Thursday, February 11, 2010
I was on the crew of an elaborate “stage show” held in Hawaii by a major corporation. It brought five thousand of the company’s most loyal customers together to receive awards, get a glimpse at new products, and grab lots of give-aways.
It was held in Hawaii. And so, it was only fitting that we would have a fake volcano and surround the stage with a fake lagoon. Hola dancers, singers—the works. The night before the event was scheduled to take place our lagoon broke and water starting pouring into the seats through out the theatre. So part of the crew were dispatched to purchase as much equipment as possible in order to quickly vacuum up all the water. Near the end of that effort I volunteered to crawl under the stage and try to vacuum out the remaining water. I was the one most suited for the job because I happen to be only 5 feet tall and it would be easier for me than for my buddies who were at least of normal stature.
Funny. My mother used to brag to her friends about how I was a big shot producer with my own entourage. I thought it was fitting that I was only the “assistant stage manager”--out of a crew of one hundred--and my job was not in fact glamorous. To complete my assignment, I spend most of my time crawling on my hands and knees in the dark.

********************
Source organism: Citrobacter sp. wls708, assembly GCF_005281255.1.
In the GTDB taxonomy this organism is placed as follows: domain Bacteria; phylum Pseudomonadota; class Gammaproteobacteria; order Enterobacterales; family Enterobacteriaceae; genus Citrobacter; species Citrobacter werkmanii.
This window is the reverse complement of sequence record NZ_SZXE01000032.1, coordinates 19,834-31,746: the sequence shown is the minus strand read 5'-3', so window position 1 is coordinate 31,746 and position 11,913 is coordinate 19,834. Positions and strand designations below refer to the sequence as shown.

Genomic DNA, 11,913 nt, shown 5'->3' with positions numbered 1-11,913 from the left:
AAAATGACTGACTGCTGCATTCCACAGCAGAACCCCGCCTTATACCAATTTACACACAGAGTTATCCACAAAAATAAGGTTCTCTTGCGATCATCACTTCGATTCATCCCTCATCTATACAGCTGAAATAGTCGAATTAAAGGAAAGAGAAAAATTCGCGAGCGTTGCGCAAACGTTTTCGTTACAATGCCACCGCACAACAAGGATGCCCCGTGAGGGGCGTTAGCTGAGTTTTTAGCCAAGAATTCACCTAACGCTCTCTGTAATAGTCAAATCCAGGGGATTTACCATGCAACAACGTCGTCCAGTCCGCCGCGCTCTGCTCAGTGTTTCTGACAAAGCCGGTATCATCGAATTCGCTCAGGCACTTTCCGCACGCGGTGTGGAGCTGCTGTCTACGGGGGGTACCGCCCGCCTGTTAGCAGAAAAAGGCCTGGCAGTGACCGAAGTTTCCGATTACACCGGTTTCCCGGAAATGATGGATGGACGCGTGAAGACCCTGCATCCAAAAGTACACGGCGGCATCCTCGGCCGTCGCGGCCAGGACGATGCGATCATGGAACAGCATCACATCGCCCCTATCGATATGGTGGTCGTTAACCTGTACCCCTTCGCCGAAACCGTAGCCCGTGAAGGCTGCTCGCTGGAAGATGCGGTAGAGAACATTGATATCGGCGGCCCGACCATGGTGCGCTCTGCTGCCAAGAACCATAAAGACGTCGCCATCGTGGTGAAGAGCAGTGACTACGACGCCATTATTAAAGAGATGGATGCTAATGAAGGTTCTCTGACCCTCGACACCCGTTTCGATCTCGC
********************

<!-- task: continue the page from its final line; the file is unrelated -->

Now back to the story. We did not put new water into our so-called “lagoon” because we were afraid it might leak again overnight. We just used staple guns to tack up the extra plastic and cover it with real palm leaves.
The next morning when the curtains rose promptly at 9 AM all went well. The announcements and awards went off with out a hitch. Then it was time for the finale. And a finale of fake fire is what it was.
While the real Hawaiian Don Ho was out in the audience crooning to the spectators, the volcano on stage was spewing lava. However, the lava caught the volcano—made out of Styrofoam--on fire. Very realistic indeed. Fortunately the stunt men each had fire extinguishers in hand and as the assistant stage manager I had tucked extra fire extinguishers under the left and right stage steps. So we had a very spectacular ending to the show and all was finished to satisfaction. The moral of the story: Be prepared and safety first.